Increasing numbers of us are seeking partners using mobile dating apps. Tinder, the most popular app, has upwards of 50 millions users worldwide.
Relationship scientists, who have spent decades studying how people pair up, have begun wondering whether dating apps like Tinder might be changing what we seek in a partner.
For example, studies of couples who hooked up when Tinder, Bumble, Grindr and the rest were little more than a twinkle in a software engineer’s eye showed that humans tend to ‘assort’. That is, to end up with partners whom they match on certain characteristics, such as age, attractiveness, and personality.
Do we assort in the same way when we ‘meet’ our partners through a dating app?
There are reasons to suspect we might not. For example, one of the reasons couple members might be similar is because, when we seek a partner in the real world, we are subject to so-called “search frictions.” In other words, we tend to mix with people who are from the same age cohort, the same socioeconomic background, the same ethnicity, who live in the same general area, and who have similar interests. We are less likely to meet people who are different to us than people who are similar to us. And we can only enter relationships with people we meet.
Well, until dating apps arrived on the scene.
Dating apps can eliminate many of these frictions, meaning that we can more easily ‘meet’ prospective partners who are different to us. Do we take advantage of this greater opportunity, or do we match as much as we did in those pre-Tinder days?
A team of psychologists from the Universities of Ghent, Antwerp, and Louvain, led by Brecht Neyt, sought to find out. They recruited 500 volunteers over the internet to try out their fake version of Tinder. The reason the scientists developed a fake Tinder was so they could collect extra data from their volunteers. Otherwise, the app worked much the same way as the real thing.
On Tinder, when two users swipe right on each other’s profiles, thereby expressing interest in one another, it is called a ‘match’. Users can also ‘superlike’ a profile to show they’re really interested. A left swipe indicates no interest in a profile.
After responding to 16 profiles, the volunteers were asked to judge the profiles’ age, attractiveness, and personality. Personality psychologists think of personality as made up of five components: extraversion, agreeableness, conscientiousness, emotional stability, and openness to experience. The volunteers rated how high and low each profile appeared to be on these five traits.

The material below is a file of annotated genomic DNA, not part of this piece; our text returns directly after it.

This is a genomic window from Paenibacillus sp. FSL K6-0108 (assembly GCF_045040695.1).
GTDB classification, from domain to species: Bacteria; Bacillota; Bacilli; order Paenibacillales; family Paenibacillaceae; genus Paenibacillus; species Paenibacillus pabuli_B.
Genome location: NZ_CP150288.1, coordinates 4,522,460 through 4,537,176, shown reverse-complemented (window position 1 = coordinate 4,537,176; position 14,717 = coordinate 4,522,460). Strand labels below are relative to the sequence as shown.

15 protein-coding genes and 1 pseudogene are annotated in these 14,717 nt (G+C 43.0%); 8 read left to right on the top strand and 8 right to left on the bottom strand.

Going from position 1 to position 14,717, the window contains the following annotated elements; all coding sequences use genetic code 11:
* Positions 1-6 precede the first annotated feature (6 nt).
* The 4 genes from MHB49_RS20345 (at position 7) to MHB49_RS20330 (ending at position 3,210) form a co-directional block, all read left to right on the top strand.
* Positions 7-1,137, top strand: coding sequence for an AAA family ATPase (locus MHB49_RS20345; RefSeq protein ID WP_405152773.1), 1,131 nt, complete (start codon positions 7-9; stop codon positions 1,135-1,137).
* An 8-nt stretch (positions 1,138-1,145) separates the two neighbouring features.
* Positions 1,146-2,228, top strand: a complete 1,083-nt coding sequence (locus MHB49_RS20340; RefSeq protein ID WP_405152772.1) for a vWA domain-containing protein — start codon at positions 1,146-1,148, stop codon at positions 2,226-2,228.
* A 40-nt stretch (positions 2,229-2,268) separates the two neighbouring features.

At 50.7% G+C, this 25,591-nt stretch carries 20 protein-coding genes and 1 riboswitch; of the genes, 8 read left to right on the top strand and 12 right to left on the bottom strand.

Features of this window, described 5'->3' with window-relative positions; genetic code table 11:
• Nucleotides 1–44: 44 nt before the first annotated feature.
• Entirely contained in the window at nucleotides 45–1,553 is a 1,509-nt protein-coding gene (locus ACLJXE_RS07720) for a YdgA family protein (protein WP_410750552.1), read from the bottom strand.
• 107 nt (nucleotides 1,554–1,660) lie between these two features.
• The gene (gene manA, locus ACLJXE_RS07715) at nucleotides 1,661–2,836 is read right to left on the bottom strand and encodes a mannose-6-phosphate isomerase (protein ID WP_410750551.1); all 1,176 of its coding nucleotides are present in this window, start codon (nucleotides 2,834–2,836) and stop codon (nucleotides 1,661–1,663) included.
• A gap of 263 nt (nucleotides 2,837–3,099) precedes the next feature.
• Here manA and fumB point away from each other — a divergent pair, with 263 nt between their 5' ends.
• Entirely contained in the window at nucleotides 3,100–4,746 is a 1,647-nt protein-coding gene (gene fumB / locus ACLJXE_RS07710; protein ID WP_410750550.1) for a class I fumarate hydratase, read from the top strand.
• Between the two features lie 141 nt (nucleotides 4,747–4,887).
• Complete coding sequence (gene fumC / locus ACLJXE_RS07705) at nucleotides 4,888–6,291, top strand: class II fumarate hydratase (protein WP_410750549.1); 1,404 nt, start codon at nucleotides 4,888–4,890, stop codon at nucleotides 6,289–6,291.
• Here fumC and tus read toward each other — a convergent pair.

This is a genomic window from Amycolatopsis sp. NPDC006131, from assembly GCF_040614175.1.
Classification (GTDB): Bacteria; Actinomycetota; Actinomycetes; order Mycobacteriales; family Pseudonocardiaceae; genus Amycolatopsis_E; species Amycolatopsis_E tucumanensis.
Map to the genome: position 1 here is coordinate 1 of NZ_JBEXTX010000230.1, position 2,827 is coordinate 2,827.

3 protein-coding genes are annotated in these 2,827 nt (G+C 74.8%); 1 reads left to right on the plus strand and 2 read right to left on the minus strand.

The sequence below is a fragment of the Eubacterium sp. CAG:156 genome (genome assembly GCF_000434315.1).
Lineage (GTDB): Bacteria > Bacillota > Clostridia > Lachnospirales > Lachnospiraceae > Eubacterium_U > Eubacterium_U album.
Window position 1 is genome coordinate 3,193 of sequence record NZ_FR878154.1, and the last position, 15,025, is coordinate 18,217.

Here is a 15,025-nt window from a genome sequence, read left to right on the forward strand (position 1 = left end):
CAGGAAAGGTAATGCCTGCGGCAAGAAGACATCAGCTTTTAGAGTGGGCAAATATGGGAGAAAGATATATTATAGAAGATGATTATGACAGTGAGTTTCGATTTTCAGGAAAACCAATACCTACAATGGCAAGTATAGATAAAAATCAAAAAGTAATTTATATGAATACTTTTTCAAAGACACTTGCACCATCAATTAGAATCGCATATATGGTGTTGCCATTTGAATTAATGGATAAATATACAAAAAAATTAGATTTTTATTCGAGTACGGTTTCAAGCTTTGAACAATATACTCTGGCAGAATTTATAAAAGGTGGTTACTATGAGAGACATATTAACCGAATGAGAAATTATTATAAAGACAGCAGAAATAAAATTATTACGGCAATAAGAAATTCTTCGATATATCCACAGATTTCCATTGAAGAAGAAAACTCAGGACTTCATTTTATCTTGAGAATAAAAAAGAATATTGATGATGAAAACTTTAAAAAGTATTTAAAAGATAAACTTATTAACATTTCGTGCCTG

Afterwards, the volunteers indicated their own age, and rated their own attractiveness and personality. Did the volunteers prefer profiles of people they were similar to?
The quick answer is: it depends.
Volunteers did match with people similar in age. Personality was less important than age, but the volunteers also tended to prefer profiles they matched in agreeableness and openness to experience. Perhaps surprisingly, there was no matching for extraversion or for conscientiousness and emotional stability.
The biggest shocker — given that Tinder is a photo-based app that places a premium on physical appearance — was that there was no assortment for attractiveness. A person’s attractiveness was unrelated to the attractiveness of the person they swiped right on.
Neyt and his colleagues suggest that this is because people tend to desire a partner who is high in attractiveness. And, because “showing interest in a person on Tinder is low in psychological costs in case of rejection,” we may be less shy to express interest in someone out of our league than we would be in real life.
Of course, a limitation of this study is that the ratings were all provided by the volunteers. Ideally, measures of the actual personality of the people depicted in the profiles would be compared with the personality of the volunteers. Also, independent raters could judge the attractiveness of both the volunteers and the profiles, so it wouldn’t be necessary to rely on self-ratings.
It’s also worth bearing in mind that this study only investigated preferences and not actual mate-choice. In reality, we will not always be lucky enough to pair up with everyone we are attracted to. It is possible that assortment is less detectable in preferences, but more so in actual couples, especially among couples who have been together for a while and who have grown more similar (what psychologists call ‘convergence’).
Neyt, B., Baert, S., & Vandenbulke, S. (2020). Never mind I’ll find someone like me — assortative mating preferences on Tinder. Personality and Individual Differences, 155, 109739. doi:10.1016/j.paid.2019.109739